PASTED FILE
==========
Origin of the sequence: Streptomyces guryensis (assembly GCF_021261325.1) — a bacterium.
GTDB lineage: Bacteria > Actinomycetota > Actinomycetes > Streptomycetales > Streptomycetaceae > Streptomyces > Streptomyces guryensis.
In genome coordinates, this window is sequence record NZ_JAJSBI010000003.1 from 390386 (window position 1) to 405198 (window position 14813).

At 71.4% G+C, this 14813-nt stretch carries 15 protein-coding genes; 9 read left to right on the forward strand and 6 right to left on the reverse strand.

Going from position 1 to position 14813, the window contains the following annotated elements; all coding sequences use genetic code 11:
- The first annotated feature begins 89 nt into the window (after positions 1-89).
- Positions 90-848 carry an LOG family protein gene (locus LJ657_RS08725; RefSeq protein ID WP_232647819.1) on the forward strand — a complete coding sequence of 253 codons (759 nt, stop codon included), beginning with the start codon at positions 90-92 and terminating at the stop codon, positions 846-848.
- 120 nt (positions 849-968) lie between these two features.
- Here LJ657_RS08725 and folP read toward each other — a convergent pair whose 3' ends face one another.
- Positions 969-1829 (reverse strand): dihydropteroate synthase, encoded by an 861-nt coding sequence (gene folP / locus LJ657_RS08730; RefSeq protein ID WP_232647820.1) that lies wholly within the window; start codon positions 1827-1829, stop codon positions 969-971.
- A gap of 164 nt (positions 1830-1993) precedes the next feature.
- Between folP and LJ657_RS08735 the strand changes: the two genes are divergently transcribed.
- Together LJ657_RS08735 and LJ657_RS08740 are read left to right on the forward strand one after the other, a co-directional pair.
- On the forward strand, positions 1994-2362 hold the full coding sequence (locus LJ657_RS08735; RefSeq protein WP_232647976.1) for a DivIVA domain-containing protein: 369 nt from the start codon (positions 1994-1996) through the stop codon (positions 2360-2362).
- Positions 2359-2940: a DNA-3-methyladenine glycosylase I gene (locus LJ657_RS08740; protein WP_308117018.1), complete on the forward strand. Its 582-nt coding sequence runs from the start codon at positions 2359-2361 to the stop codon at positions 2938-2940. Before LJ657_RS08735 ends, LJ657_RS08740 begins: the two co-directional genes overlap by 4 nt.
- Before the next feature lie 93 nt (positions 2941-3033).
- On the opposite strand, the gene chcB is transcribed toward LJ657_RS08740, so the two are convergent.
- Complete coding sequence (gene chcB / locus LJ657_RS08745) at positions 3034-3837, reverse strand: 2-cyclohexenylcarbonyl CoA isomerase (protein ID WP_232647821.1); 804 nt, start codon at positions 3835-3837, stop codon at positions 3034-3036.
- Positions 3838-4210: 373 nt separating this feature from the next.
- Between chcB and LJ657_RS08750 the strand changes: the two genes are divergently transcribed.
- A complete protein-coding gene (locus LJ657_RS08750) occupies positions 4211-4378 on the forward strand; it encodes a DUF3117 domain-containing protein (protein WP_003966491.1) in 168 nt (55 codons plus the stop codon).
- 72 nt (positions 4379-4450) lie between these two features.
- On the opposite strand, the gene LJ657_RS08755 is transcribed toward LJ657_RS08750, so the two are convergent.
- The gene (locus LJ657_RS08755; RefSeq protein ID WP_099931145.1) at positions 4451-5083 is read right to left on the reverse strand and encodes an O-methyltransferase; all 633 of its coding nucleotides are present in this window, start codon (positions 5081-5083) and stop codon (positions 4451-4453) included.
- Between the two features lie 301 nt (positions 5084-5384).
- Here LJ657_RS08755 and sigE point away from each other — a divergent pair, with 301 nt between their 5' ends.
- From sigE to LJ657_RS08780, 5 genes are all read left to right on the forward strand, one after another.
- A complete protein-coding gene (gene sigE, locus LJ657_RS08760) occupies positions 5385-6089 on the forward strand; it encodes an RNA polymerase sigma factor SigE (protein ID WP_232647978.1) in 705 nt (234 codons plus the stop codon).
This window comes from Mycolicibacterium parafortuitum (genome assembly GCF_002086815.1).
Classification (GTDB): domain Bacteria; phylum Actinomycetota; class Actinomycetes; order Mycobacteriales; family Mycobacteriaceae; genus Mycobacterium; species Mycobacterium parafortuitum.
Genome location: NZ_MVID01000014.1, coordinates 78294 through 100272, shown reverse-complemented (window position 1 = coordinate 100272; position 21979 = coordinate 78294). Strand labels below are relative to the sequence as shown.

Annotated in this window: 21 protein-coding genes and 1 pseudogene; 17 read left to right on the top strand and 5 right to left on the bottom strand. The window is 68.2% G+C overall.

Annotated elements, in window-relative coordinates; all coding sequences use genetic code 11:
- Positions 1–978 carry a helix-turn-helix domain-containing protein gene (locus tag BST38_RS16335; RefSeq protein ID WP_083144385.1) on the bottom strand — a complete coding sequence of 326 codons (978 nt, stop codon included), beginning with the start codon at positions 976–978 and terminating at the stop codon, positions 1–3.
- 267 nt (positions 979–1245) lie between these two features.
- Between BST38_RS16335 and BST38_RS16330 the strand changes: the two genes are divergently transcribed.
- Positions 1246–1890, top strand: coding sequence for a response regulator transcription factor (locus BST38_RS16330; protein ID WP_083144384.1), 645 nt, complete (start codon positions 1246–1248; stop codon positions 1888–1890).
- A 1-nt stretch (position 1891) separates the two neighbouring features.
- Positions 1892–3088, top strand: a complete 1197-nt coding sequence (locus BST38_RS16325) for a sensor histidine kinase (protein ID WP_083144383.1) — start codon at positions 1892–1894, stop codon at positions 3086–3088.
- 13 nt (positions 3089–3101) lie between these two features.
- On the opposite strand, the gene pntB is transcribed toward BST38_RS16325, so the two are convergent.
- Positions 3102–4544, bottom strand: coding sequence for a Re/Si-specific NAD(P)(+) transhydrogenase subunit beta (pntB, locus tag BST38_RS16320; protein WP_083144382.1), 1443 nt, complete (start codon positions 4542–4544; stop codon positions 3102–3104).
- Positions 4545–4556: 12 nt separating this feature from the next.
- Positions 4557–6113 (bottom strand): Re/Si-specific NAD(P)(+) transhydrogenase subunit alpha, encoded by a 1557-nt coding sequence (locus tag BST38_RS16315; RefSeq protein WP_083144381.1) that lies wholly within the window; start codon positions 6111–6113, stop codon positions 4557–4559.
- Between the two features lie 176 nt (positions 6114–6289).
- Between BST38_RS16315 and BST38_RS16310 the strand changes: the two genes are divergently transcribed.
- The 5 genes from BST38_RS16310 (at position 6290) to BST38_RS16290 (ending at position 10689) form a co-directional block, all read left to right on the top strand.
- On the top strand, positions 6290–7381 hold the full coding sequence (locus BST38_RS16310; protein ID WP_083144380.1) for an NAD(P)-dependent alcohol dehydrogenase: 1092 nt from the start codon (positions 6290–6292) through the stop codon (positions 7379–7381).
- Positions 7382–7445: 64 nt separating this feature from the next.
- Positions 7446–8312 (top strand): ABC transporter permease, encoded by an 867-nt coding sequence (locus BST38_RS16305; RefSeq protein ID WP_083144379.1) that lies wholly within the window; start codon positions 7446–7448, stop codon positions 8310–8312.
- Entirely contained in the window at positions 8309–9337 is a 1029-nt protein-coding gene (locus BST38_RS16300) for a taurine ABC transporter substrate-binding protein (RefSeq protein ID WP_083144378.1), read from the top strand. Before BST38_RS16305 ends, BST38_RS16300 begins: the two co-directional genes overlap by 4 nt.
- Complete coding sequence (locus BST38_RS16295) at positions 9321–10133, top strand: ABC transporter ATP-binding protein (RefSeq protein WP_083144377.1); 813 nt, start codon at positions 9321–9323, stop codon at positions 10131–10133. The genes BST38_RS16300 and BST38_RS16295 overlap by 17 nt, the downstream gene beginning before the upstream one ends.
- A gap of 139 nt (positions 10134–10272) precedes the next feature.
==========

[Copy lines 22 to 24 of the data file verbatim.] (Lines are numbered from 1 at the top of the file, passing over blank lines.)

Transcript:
- 72 nt (positions 4379-4450) lie between these two features.
- On the opposite strand, the gene LJ657_RS08755 is transcribed toward LJ657_RS08750, so the two are convergent.
- The gene (locus LJ657_RS08755; RefSeq protein ID WP_099931145.1) at positions 4451-5083 is read right to left on the reverse strand and encodes an O-methyltransferase; all 633 of its coding nucleotides are present in this window, start codon (positions 5081-5083) and stop codon (positions 4451-4453) included.